Like just about everyone else on this little blue planet, I am sad to hear of the passing of Neil Armstrong. R.I.P.
Going to the moon was a pretty tremendous human accomplishment and Armstrong’s courage shouldn’t be overlooked even while accepting that it took a village to get into space and onto the moon.
However, the space program and the moon landing effort itself came at great opportunity cost. It was damn expensive and that money could have been better spent (by individuals) here on Earth! And despite all of the pretty pictures and incredible moments, why shouldn’t we look upon much of government space funding the same way we (or at least I) do things like the Pyramids: beautiful, amazing accomplishments that came at such great cost (and through ethically dubious means) that they can’t be honestly justified?
One possible counter – that I reject – is that the US needed a space program for the morale of the country and
propaganda information operations abroad in the Cold War struggle with the Soviets. An even better argument would be that the logic of the security dilemma dictated that the US couldn’t afford not to run the space race with the Soviets. Of course, that wouldn’t justify a large fraction of the space program, including putting a man on the moon. A third, which can’t really be said with a straight face, is that the technological, scientific, and commercial spin-off benefits of the space program justify the costs on their own.
My own two cents is that the only justifications for government spending today on space concerns are military and environmental. Therefore, I would slash the heck out of the NASA budget and refocus it towards military concerns (or even turn it over to the DoD while selling off the rest to the private sector). Here is a nice quotation on the best course ahead for human space exploration:
The best thing that could happen for the future of space exploration, discovery, and information would be for NASA to retire all of its shuttles, send those billions back to the American people, and open the sky up to the free market. Private entrepreneurs tend to produce and invest in a way that attempts to minimize costs in order to gain profit, while government programs work in the exact opposite manner.
And here is another wonderful set of thoughts on space and the Moon from Armstrong’s shipmate Buzz Aldrin, courtesy of the VC:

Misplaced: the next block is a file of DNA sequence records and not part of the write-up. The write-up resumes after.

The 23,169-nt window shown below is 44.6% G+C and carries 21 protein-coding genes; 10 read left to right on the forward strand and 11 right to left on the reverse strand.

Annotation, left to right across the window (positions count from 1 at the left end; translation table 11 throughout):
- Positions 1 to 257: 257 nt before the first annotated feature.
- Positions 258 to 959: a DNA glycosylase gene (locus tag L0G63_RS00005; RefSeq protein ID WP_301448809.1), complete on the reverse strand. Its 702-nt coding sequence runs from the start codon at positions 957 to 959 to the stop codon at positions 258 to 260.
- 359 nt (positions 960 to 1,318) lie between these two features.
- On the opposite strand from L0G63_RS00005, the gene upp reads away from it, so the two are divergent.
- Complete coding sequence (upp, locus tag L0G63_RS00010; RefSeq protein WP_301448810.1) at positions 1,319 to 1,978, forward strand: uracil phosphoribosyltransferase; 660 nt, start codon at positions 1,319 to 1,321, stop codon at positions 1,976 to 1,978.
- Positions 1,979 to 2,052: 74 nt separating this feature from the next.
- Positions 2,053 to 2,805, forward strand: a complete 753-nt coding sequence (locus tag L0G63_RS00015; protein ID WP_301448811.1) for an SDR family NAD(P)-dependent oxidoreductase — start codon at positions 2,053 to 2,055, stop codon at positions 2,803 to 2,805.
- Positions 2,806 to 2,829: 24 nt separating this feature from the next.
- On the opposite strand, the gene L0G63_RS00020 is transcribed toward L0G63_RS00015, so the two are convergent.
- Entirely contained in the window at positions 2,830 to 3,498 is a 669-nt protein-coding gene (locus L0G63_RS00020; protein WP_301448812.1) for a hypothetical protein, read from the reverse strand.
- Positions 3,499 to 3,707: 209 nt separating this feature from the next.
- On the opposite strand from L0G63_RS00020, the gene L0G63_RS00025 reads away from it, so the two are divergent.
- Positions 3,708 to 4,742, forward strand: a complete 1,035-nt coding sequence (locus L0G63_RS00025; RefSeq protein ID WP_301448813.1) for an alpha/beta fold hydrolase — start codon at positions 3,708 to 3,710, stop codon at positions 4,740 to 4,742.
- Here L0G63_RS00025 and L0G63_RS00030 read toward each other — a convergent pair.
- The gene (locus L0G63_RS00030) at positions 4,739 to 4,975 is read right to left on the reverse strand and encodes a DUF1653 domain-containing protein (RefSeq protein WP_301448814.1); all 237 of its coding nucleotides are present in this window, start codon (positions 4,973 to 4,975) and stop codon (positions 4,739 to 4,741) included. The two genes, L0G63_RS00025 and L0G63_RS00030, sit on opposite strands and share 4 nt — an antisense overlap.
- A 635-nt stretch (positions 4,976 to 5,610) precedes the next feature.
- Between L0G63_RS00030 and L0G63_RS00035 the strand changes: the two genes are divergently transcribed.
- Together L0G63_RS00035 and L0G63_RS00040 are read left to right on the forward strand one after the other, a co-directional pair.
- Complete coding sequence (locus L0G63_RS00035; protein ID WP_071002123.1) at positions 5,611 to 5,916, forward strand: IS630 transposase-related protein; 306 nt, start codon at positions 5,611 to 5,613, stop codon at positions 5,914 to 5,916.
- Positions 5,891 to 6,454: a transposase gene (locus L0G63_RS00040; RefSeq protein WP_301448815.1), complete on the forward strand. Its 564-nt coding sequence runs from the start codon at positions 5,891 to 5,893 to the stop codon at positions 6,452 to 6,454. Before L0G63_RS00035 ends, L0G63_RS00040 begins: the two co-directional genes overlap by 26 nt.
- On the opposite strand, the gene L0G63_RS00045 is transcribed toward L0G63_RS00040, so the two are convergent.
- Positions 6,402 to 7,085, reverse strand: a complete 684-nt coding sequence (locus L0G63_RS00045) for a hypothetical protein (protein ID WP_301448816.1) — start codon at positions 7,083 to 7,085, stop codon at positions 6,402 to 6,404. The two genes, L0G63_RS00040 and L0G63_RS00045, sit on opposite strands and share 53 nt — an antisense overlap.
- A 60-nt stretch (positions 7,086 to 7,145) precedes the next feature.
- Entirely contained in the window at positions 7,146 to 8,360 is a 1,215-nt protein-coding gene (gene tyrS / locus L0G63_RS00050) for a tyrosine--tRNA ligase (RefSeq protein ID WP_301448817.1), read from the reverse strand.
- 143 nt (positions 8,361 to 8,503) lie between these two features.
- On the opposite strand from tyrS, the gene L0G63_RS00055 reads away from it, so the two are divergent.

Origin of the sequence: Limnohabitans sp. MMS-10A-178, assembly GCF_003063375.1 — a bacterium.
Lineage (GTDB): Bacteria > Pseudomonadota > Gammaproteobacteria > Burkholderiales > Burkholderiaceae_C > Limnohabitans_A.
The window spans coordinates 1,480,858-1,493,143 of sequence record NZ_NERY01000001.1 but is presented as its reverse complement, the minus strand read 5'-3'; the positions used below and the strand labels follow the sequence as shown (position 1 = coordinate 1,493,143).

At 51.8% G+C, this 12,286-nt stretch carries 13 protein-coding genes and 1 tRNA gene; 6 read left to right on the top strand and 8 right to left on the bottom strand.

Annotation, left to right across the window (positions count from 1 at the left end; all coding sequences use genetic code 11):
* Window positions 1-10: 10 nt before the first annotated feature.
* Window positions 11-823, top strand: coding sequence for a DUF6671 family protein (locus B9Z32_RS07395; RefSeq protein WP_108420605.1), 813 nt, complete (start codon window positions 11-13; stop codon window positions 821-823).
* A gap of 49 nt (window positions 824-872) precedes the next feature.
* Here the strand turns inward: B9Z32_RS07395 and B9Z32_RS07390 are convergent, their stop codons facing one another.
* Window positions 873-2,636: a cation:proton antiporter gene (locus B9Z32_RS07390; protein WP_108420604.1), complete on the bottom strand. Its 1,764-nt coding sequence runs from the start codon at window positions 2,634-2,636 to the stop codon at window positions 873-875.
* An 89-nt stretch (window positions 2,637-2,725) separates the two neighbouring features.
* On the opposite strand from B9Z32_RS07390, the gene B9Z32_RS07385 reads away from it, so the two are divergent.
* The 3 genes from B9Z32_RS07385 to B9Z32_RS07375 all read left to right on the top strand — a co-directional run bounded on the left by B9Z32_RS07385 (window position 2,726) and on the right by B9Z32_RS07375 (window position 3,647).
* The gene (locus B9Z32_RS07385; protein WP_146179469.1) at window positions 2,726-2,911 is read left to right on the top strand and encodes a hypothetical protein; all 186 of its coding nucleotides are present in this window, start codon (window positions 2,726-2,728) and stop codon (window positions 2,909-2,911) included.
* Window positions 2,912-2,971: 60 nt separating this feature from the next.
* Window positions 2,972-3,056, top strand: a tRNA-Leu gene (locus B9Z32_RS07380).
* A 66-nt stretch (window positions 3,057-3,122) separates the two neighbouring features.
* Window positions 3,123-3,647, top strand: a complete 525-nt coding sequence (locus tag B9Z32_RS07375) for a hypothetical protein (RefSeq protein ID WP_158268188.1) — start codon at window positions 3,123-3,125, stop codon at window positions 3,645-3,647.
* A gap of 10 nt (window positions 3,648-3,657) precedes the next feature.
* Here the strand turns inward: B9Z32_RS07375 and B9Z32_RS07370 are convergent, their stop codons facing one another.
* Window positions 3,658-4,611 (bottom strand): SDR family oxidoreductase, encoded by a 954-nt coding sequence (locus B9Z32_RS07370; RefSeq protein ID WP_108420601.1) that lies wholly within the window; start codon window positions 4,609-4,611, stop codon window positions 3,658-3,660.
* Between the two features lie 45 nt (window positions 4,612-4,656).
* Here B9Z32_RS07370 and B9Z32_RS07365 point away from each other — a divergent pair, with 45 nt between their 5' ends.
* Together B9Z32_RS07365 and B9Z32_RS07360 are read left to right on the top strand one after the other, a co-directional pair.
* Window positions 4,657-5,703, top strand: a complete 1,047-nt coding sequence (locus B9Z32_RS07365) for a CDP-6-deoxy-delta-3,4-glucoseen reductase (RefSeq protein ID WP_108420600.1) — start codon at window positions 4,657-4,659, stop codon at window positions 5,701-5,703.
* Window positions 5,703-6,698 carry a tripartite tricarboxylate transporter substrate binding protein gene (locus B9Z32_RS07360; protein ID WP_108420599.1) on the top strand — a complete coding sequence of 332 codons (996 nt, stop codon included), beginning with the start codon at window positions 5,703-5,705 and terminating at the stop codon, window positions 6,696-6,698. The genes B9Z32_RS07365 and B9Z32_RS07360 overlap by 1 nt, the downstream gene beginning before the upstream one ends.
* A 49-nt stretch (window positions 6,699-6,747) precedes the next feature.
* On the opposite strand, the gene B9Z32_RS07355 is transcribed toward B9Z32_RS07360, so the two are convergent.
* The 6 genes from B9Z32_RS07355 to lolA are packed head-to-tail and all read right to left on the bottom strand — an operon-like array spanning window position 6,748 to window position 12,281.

A base on the Moon does not have to be a permanent government-controlled and owned facility. After it has been fully established, control could be handed over to a private non-profit consortium that would lease space to companies and governments which will then pursue their individual goals, such as energy, research, tourism, or developing the technology and supplies needed for further space exploration.
Handing off control of the base to a private group means that we will have to establish rules explaining what exactly is and is not private property on the Moon. According to the Outer Space Treaty, the Moon is “a common heritage of mankind.” No one has ever been able to agree on exactly what this means, but few space law experts outside the United States seem willing to accept the idea that there is room for private entities to claim any sort of recognizable property rights on the Moon. The best they are willing to concede are long term leases with the rent being paid to the United Nations.
Still possession is nine tenths of the law. An American moon base would insure that traditional American ideas such as private property and homesteading would influence the future legal regime. Otherwise the Europeans and others might try and push their model of tight government control and high taxes onto the off-Earth economy of the late 21st century . . .
Greg Allison, Chairman of the National Space Society’s Policy Committee states that it “believes that the 1967 Outer Space Treaty can be interpreted as permitting public and private entities to appropriate resources that they can directly utilize and to establish a ‘reasonable’ zone of operations around sites of activity.” An American base, even one with substantial international participation, would create a precedent that would not only apply to the Moon but to all the other accessible bodies in our solar system. (note: quotation marks had to be reentered from the VC due to formating problems).